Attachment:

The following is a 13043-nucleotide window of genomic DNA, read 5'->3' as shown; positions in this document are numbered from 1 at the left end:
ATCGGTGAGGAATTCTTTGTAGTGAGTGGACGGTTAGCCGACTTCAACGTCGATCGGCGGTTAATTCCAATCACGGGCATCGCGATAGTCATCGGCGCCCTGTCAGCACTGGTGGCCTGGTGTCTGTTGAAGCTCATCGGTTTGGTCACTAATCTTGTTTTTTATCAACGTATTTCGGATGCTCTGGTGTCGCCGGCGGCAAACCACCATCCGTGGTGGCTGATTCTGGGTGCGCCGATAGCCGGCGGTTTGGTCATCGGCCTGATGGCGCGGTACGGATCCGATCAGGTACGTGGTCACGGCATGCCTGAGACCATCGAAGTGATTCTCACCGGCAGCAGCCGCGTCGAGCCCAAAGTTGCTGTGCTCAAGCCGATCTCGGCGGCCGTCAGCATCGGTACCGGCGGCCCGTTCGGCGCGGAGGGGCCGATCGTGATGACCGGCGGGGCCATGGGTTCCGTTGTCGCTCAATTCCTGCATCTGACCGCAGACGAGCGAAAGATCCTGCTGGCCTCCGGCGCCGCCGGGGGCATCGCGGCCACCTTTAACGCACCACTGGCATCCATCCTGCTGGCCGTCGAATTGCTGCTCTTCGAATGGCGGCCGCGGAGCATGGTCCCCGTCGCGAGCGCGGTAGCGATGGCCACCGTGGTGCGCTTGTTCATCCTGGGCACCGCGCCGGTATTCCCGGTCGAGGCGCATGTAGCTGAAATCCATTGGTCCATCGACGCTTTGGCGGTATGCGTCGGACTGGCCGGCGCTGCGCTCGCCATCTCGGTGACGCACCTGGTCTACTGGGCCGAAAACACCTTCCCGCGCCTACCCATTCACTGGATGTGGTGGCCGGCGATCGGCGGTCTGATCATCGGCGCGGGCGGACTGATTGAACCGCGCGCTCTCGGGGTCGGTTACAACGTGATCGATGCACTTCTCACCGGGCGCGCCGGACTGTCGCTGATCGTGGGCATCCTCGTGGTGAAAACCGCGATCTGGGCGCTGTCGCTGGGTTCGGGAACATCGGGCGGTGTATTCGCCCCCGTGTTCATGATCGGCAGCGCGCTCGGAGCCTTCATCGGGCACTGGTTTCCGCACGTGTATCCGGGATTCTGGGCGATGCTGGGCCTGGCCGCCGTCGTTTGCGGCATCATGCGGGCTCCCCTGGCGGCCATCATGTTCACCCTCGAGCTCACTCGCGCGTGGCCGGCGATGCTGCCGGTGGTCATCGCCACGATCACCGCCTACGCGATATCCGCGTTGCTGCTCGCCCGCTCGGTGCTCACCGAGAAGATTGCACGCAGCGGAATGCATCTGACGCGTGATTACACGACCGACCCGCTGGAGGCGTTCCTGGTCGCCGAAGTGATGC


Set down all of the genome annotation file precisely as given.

The following is a 13043-nucleotide window of genomic DNA, read 5'->3' as shown; positions in this document are numbered from 1 at the left end:
ATCGGTGAGGAATTCTTTGTAGTGAGTGGACGGTTAGCCGACTTCAACGTCGATCGGCGGTTAATTCCAATCACGGGCATCGCGATAGTCATCGGCGCCCTGTCAGCACTGGTGGCCTGGTGTCTGTTGAAGCTCATCGGTTTGGTCACTAATCTTGTTTTTTATCAACGTATTTCGGATGCTCTGGTGTCGCCGGCGGCAAACCACCATCCGTGGTGGCTGATTCTGGGTGCGCCGATAGCCGGCGGTTTGGTCATCGGCCTGATGGCGCGGTACGGATCCGATCAGGTACGTGGTCACGGCATGCCTGAGACCATCGAAGTGATTCTCACCGGCAGCAGCCGCGTCGAGCCCAAAGTTGCTGTGCTCAAGCCGATCTCGGCGGCCGTCAGCATCGGTACCGGCGGCCCGTTCGGCGCGGAGGGGCCGATCGTGATGACCGGCGGGGCCATGGGTTCCGTTGTCGCTCAATTCCTGCATCTGACCGCAGACGAGCGAAAGATCCTGCTGGCCTCCGGCGCCGCCGGGGGCATCGCGGCCACCTTTAACGCACCACTGGCATCCATCCTGCTGGCCGTCGAATTGCTGCTCTTCGAATGGCGGCCGCGGAGCATGGTCCCCGTCGCGAGCGCGGTAGCGATGGCCACCGTGGTGCGCTTGTTCATCCTGGGCACCGCGCCGGTATTCCCGGTCGAGGCGCATGTAGCTGAAATCCATTGGTCCATCGACGCTTTGGCGGTATGCGTCGGACTGGCCGGCGCTGCGCTCGCCATCTCGGTGACGCACCTGGTCTACTGGGCCGAAAACACCTTCCCGCGCCTACCCATTCACTGGATGTGGTGGCCGGCGATCGGCGGTCTGATCATCGGCGCGGGCGGACTGATTGAACCGCGCGCTCTCGGGGTCGGTTACAACGTGATCGATGCACTTCTCACCGGGCGCGCCGGACTGTCGCTGATCGTGGGCATCCTCGTGGTGAAAACCGCGATCTGGGCGCTGTCGCTGGGTTCGGGAACATCGGGCGGTGTATTCGCCCCCGTGTTCATGATCGGCAGCGCGCTCGGAGCCTTCATCGGGCACTGGTTTCCGCACGTGTATCCGGGATTCTGGGCGATGCTGGGCCTGGCCGCCGTCGTTTGCGGCATCATGCGGGCTCCCCTGGCGGCCATCATGTTCACCCTCGAGCTCACTCGCGCGTGGCCGGCGATGCTGCCGGTGGTCATCGCCACGATCACCGCCTACGCGATATCCGCGTTGCTGCTCGCCCGCTCGGTGCTCACCGAGAAGATTGCACGCAGCGGAATGCATCTGACGCGTGATTACACGACCGACCCGCTGGAGGCGTTCCTGGTCGCCGAAGTGATGC